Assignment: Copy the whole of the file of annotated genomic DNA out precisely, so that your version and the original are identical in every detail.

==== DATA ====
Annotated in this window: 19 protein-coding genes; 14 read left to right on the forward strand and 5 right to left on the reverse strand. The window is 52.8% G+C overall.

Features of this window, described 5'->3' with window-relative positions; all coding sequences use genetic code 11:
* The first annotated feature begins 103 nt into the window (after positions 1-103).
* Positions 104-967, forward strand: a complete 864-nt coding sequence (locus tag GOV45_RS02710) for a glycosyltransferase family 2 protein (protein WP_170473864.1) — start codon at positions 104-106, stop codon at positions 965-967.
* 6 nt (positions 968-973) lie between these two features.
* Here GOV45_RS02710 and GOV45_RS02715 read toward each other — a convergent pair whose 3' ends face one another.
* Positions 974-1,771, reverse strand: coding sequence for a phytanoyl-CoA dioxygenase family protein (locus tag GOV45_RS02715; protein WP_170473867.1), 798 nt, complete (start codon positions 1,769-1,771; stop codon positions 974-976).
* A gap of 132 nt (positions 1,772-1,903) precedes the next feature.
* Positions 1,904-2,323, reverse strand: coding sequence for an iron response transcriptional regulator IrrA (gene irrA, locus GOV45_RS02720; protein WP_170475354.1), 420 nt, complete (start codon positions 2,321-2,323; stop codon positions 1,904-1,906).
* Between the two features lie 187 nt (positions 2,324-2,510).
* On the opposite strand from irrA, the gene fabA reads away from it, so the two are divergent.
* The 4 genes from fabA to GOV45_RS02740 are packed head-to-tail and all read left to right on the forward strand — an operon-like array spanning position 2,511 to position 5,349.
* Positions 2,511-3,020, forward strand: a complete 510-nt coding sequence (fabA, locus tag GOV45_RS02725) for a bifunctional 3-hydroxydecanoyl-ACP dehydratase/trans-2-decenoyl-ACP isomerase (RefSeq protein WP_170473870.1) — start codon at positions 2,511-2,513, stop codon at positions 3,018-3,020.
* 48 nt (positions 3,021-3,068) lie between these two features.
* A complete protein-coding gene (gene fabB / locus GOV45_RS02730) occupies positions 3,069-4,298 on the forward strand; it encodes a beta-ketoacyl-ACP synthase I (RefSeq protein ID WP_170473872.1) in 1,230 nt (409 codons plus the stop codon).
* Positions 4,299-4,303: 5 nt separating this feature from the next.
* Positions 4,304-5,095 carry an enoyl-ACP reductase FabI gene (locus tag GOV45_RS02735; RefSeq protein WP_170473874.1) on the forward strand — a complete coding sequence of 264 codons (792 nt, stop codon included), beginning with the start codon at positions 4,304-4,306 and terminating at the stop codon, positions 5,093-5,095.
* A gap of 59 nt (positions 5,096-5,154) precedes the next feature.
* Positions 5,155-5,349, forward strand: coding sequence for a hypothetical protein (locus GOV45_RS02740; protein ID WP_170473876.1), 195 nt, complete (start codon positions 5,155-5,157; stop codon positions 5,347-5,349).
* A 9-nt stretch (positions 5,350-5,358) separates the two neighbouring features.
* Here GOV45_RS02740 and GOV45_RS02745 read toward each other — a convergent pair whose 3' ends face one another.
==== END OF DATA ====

Annotated in this window: 19 protein-coding genes; 14 read left to right on the forward strand and 5 right to left on the reverse strand. The window is 52.8% G+C overall.

Features of this window, described 5'->3' with window-relative positions; all coding sequences use genetic code 11:
* The first annotated feature begins 103 nt into the window (after positions 1-103).
* Positions 104-967, forward strand: a complete 864-nt coding sequence (locus tag GOV45_RS02710) for a glycosyltransferase family 2 protein (protein WP_170473864.1) — start codon at positions 104-106, stop codon at positions 965-967.
* 6 nt (positions 968-973) lie between these two features.
* Here GOV45_RS02710 and GOV45_RS02715 read toward each other — a convergent pair whose 3' ends face one another.
* Positions 974-1,771, reverse strand: coding sequence for a phytanoyl-CoA dioxygenase family protein (locus tag GOV45_RS02715; protein WP_170473867.1), 798 nt, complete (start codon positions 1,769-1,771; stop codon positions 974-976).
* A gap of 132 nt (positions 1,772-1,903) precedes the next feature.
* Positions 1,904-2,323, reverse strand: coding sequence for an iron response transcriptional regulator IrrA (gene irrA, locus GOV45_RS02720; protein WP_170475354.1), 420 nt, complete (start codon positions 2,321-2,323; stop codon positions 1,904-1,906).
* Between the two features lie 187 nt (positions 2,324-2,510).
* On the opposite strand from irrA, the gene fabA reads away from it, so the two are divergent.
* The 4 genes from fabA to GOV45_RS02740 are packed head-to-tail and all read left to right on the forward strand — an operon-like array spanning position 2,511 to position 5,349.
* Positions 2,511-3,020, forward strand: a complete 510-nt coding sequence (fabA, locus tag GOV45_RS02725) for a bifunctional 3-hydroxydecanoyl-ACP dehydratase/trans-2-decenoyl-ACP isomerase (RefSeq protein WP_170473870.1) — start codon at positions 2,511-2,513, stop codon at positions 3,018-3,020.
* 48 nt (positions 3,021-3,068) lie between these two features.
* A complete protein-coding gene (gene fabB / locus GOV45_RS02730) occupies positions 3,069-4,298 on the forward strand; it encodes a beta-ketoacyl-ACP synthase I (RefSeq protein ID WP_170473872.1) in 1,230 nt (409 codons plus the stop codon).
* Positions 4,299-4,303: 5 nt separating this feature from the next.
* Positions 4,304-5,095 carry an enoyl-ACP reductase FabI gene (locus tag GOV45_RS02735; RefSeq protein WP_170473874.1) on the forward strand — a complete coding sequence of 264 codons (792 nt, stop codon included), beginning with the start codon at positions 4,304-4,306 and terminating at the stop codon, positions 5,093-5,095.
* A gap of 59 nt (positions 5,096-5,154) precedes the next feature.
* Positions 5,155-5,349, forward strand: coding sequence for a hypothetical protein (locus GOV45_RS02740; protein ID WP_170473876.1), 195 nt, complete (start codon positions 5,155-5,157; stop codon positions 5,347-5,349).
* A 9-nt stretch (positions 5,350-5,358) separates the two neighbouring features.
* Here GOV45_RS02740 and GOV45_RS02745 read toward each other — a convergent pair whose 3' ends face one another.